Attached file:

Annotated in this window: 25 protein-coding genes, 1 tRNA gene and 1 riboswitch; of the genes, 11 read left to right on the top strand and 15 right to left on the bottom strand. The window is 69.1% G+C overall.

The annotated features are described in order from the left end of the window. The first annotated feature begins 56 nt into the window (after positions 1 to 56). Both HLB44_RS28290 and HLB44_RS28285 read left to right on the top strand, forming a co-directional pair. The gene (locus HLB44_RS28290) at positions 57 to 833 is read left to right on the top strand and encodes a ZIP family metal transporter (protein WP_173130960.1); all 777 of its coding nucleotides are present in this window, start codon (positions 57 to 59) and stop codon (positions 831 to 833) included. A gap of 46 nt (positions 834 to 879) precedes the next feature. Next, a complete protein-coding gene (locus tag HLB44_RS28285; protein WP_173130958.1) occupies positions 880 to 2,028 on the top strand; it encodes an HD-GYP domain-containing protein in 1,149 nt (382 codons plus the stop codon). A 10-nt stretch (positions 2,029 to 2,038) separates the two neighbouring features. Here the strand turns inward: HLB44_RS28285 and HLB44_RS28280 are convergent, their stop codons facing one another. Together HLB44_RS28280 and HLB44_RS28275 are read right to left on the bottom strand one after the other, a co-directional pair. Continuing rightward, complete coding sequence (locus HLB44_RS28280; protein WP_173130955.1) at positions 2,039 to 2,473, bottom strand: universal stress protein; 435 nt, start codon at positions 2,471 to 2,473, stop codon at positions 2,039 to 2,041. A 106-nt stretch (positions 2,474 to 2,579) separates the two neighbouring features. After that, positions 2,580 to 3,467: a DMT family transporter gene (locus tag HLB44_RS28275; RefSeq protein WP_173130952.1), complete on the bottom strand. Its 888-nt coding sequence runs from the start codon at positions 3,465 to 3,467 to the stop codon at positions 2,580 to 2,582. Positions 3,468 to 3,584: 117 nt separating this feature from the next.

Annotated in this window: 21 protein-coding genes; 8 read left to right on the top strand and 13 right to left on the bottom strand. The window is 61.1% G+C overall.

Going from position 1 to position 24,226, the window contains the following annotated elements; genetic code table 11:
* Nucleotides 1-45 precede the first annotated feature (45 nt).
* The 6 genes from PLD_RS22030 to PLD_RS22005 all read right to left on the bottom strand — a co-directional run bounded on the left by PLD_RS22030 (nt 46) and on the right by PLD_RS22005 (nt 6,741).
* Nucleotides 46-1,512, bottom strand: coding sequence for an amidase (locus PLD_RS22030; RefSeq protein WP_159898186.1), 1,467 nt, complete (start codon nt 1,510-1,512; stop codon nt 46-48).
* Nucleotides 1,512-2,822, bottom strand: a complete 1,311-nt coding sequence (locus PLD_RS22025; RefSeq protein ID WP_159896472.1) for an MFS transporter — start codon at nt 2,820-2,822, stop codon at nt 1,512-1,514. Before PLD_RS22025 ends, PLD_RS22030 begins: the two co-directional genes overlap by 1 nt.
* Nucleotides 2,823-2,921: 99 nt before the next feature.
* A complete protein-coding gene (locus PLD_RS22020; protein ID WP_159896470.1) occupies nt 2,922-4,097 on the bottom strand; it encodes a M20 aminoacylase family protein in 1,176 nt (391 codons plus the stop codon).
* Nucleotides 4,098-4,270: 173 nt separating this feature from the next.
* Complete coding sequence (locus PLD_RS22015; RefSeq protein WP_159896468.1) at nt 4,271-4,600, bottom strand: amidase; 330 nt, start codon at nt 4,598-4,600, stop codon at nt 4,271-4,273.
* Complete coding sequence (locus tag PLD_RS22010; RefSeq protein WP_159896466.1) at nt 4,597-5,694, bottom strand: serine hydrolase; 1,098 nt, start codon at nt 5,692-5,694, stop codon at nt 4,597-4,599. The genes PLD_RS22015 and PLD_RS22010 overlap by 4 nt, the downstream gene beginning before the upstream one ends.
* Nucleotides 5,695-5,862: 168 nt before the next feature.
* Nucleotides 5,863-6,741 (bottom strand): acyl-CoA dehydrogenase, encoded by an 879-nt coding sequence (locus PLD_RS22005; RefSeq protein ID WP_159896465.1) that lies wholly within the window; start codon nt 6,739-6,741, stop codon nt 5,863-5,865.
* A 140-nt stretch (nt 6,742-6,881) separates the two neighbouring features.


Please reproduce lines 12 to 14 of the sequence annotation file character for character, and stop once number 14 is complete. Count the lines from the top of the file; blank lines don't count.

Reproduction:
* Complete coding sequence (locus PLD_RS22015; RefSeq protein WP_159896468.1) at nt 4,271-4,600, bottom strand: amidase; 330 nt, start codon at nt 4,598-4,600, stop codon at nt 4,271-4,273.
* Complete coding sequence (locus tag PLD_RS22010; RefSeq protein WP_159896466.1) at nt 4,597-5,694, bottom strand: serine hydrolase; 1,098 nt, start codon at nt 5,692-5,694, stop codon at nt 4,597-4,599. The genes PLD_RS22015 and PLD_RS22010 overlap by 4 nt, the downstream gene beginning before the upstream one ends.
* Nucleotides 5,695-5,862: 168 nt before the next feature.